As India completes 60 years of being a republic, one can’t help but look around at our towns and cities and wonder where we are heading. And as a resident of Delhi, the first thought that comes to my mind (maybe due to the infinite signs that plague Delhi roads in anticipation of the Commonwealth Games) is that we today are a “work in progress”. Open drains, pot holes, roads dug up, lakhs of homeless people struggling to stay warm in the extreme cold are all constant reminders that urban chaos is becoming a way of life. And as Prime Minister Manmohan Singh recently noted, “our cities and towns are not an acceptable face of a rapidly modernizing and developing economy”.
This is despite the fact that on December 3rd, Jawaharlal Nehru National Urban Renewal Mission (JNNURM), India’s comprehensive flagship programme for urban development completed four of its intended seven year tenure. This is no small amount of money –a total of Rs. 103,462 crores has been approved of which the centre has committed assistance of Rs. 55,625 crores, provided states and local bodies give their prescribed share of funds. However, the programme is running at a very slow pace, with not even a quarter of the projects completed and less than a third having got off the ground. To give a simple example, 14.59 lakh houses for the poor have been approved under the mission. However, so far only 1.80 lakh houses have been completed and another 4.38 lakh homes are under construction.
As more and more money gets pumped into the scheme (including a $1-billion loan which is currently being approved from the World Bank), serious questions need to be asked about state capacity and the ability of states to effectively utilize the money for urban development.
In particular, I would like to highlight three points that need careful attention as we move forward with JNNURM.
• First, Funds.
JNNURM works on a cost sharing model with centre, states and local bodies all having a prescribed share. Till March 2009, while states like Uttar Pradesh, Maharashtra and Tamil Nadu released over 70 percent of their share of funds, Madhya Pradesh and Punjab released just over half and Haryana only released 22 percent. Urban local bodies on their part too, have fallen behind. While Greater Mumbai and Hyderabad released over 80 percent of their funds, Chennai and Kolkata released only 24 and 18 percent respectively. Inability to release funds in time has resulted in significant delays to infrastructural projects. In Kanpur for instance, the repair work in the city, with a Rs 96.23 crore project allocated under JNNURM, is lying incomplete for the last three months due to a lack of funds. Reason: sanctioned funds from the state have already been used elsewhere.
• Second, Citizen Participation.
First principles of public accountability require that expenditures must adequately reflect citizens’ interests and priorities. Interestingly, citizen participation is embedded in the overall design of the JNNURM Mission. One mechanism is the creation of the National Technical Advisory Group, made of members of civil society. In addition, a Community Participation Fund (CPF) was also launched in September 2007 - to catalyze community participation by supporting the building of community assets. Moreover, states are mandated to enact community participation laws. However, while there is provision for about 1000 community projects under CPF, with Rs.90 crores already approved, only 21 projects have been sanctioned under this scheme for the mission cities as on May 2009, with 14 more awaiting approval. Even in terms of the enactment of the community participation law, out of the 26 states scheduled to implement it by the fourth year, only 8 have implemented it.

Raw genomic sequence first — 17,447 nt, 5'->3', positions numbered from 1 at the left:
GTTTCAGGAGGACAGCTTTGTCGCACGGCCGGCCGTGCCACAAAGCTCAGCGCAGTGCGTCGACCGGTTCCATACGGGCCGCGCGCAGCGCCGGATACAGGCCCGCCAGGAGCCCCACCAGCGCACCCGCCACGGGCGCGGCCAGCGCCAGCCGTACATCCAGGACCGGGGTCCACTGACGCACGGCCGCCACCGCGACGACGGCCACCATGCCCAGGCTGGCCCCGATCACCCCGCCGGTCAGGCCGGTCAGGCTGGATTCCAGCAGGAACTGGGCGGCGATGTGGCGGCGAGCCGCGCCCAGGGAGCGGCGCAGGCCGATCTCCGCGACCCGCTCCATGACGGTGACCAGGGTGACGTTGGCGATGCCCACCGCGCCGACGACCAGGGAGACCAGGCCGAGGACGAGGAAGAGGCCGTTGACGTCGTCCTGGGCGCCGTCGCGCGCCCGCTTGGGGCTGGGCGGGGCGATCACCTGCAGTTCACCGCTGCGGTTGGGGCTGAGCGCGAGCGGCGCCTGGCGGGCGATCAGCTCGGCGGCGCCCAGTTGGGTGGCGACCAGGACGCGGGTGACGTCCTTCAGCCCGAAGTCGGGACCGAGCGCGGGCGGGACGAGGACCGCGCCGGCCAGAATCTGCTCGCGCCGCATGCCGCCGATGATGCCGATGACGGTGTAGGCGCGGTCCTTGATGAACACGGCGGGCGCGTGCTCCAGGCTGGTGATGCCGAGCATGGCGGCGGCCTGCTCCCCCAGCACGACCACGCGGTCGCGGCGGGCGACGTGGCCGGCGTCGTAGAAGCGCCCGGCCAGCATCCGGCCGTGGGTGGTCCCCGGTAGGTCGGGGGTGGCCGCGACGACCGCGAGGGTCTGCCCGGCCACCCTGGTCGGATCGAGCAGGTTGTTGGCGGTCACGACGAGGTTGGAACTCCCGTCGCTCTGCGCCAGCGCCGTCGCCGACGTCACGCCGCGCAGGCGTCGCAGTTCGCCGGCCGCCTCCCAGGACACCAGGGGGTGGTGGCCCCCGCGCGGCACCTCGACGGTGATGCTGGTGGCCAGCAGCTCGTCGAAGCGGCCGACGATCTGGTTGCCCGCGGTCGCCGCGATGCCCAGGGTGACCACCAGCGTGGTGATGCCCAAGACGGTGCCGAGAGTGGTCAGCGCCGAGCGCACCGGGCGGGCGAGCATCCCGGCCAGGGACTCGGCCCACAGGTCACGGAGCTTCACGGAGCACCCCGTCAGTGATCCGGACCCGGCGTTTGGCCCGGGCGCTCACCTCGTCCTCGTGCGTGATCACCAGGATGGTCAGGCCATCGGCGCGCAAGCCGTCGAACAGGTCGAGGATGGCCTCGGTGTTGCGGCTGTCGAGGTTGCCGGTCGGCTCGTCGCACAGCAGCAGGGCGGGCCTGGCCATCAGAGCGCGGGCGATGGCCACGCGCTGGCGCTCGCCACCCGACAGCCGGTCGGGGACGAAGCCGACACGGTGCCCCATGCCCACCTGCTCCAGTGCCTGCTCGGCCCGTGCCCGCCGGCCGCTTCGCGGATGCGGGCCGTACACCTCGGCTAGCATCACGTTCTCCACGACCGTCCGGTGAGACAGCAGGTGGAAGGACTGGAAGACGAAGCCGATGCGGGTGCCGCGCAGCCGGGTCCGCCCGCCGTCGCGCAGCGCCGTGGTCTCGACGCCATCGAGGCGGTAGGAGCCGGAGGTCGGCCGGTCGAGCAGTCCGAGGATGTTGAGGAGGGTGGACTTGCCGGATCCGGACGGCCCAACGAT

• And finally, Reforms.
In theory, these reforms ensure that governments at each level have the requisite autonomy, resources and power to carry out the duties assigned to them. In addition, they ensure accountability and efficiency. But in practice, these reforms have progressed very slowly. A quick look at the graph below indicates these inefficiencies. For instance, up to year 4, while 18 states had committed to implementation of the 74th constitutional Amendment Act (transfer of 12th schedule functions from states to urban local bodies), 8 states are yet to fully implement the reform. Similarly, while 29 states had committed to enact the Public Disclosure Law, only 15 states had successfully implemented the reform.
Another key objective of the JNNURM is to introduce e-governance in the municipalities to provide single-window services to the citizens, to increase efficiency and productivity of the urban local bodies (ULBs), and to provide timely and reliable management information. However, only 13 of 45 cities had enacted the reform.
In the coming years, as the quantum of money allocated for JNNURM increases, the pressure on states and local bodies to deliver will continue to increase. A careful look at the existing inefficiencies is therefore a priority – if our cities are to reflect our growth.
Avani Kapur is Researcher and Coordinator of PAISA project at Accountability Initiative.